The Witch

by


The Witch is featured in Lewis's poetry collection, Spirits in Bondage (1919), his first published book. We feature it in Halloween Stories
An illustration for the story The Witch by the author C.S. Lewis
Jules Eugène Lenepveu, Joan of Arc burning at the stake, 1886
An illustration for the story The Witch by the author C.S. Lewis
Jules Eugène Lenepveu, Joan of Arc burning at the stake, 1886
An illustration for the story The Witch by the author C.S. Lewis
Trapped amid the woods with guile
     They've led her bound in fetters vile
     To death, a deadlier sorceress
     Than any born for earth's distress
     Since first the winner of the fleece
     Bore home the Colchian witch to Greece—
     Seven months with snare and gin
     They've sought the maid o'erwise within
     The forest's labyrinthine shade.
     The lonely woodman half afraid
     Far off her ragged form has seen
     Sauntering down the alleys green,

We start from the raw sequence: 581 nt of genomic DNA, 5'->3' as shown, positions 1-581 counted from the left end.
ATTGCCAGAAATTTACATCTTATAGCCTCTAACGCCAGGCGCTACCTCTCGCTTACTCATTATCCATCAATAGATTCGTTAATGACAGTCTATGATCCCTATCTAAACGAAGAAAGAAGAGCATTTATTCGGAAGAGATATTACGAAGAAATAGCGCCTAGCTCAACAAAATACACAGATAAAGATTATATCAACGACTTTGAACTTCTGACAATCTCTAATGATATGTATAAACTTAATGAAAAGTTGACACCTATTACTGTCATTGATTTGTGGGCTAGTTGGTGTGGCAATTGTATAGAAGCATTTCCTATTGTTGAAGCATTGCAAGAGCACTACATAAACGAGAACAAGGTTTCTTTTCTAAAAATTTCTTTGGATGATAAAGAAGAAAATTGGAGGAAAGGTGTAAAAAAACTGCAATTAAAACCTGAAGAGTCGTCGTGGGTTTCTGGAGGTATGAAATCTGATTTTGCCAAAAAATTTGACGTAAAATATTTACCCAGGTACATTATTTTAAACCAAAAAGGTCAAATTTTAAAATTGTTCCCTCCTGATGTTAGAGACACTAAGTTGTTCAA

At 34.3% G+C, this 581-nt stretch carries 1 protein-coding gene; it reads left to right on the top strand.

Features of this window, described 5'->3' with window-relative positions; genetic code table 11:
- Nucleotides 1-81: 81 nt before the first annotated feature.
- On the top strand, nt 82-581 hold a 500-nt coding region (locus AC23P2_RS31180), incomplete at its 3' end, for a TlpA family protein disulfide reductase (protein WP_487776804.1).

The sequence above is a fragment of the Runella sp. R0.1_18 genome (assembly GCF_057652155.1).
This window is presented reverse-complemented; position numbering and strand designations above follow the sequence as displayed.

Or crouched in godless prayer alone
     At eve before a Druid stone.
     But now the bitter chase is won,
     The quarry's caught, her magic's done,
     The bishop's brought her strongest spell
     To naught with candle, book, and bell;
     With holy water splashed upon her,
     She goes to burning and dishonour
     Too deeply damned to feel her shame,
     For, though beneath her hair of flame
     Her thoughtful head be lowly bowed
     It droops for meditation proud
     Impenitent, and pondering yet
     Things no memory can forget,
     Starry wonders she has seen
     Brooding in the wildwood green
     With holiness. For who can say
     In what strange crew she loved to play,
     What demons or what gods of old
     Deep mysteries unto her have told
     At dead of night in worship bent
     At ruined shrines magnificent,
     Or how the quivering will she sent
     Alone into the great alone
     Where all is loved and all is known,
     Who now lifts up her maiden eyes
     And looks around with soft surprise
     Upon the noisy, crowded square,
     The city oafs that nod and stare,
     The bishop's court that gathers there,
     The faggots and the blackened stake
     Where sinners die for justice' sake?
     Now she is set upon the pile,
     The mob grows still a little while,
     Till lo! before the eager folk
     Up curls a thin, blue line of smoke.
     "Alas!" the full-fed burghers cry,
     "That evil loveliness must die!"

7.1

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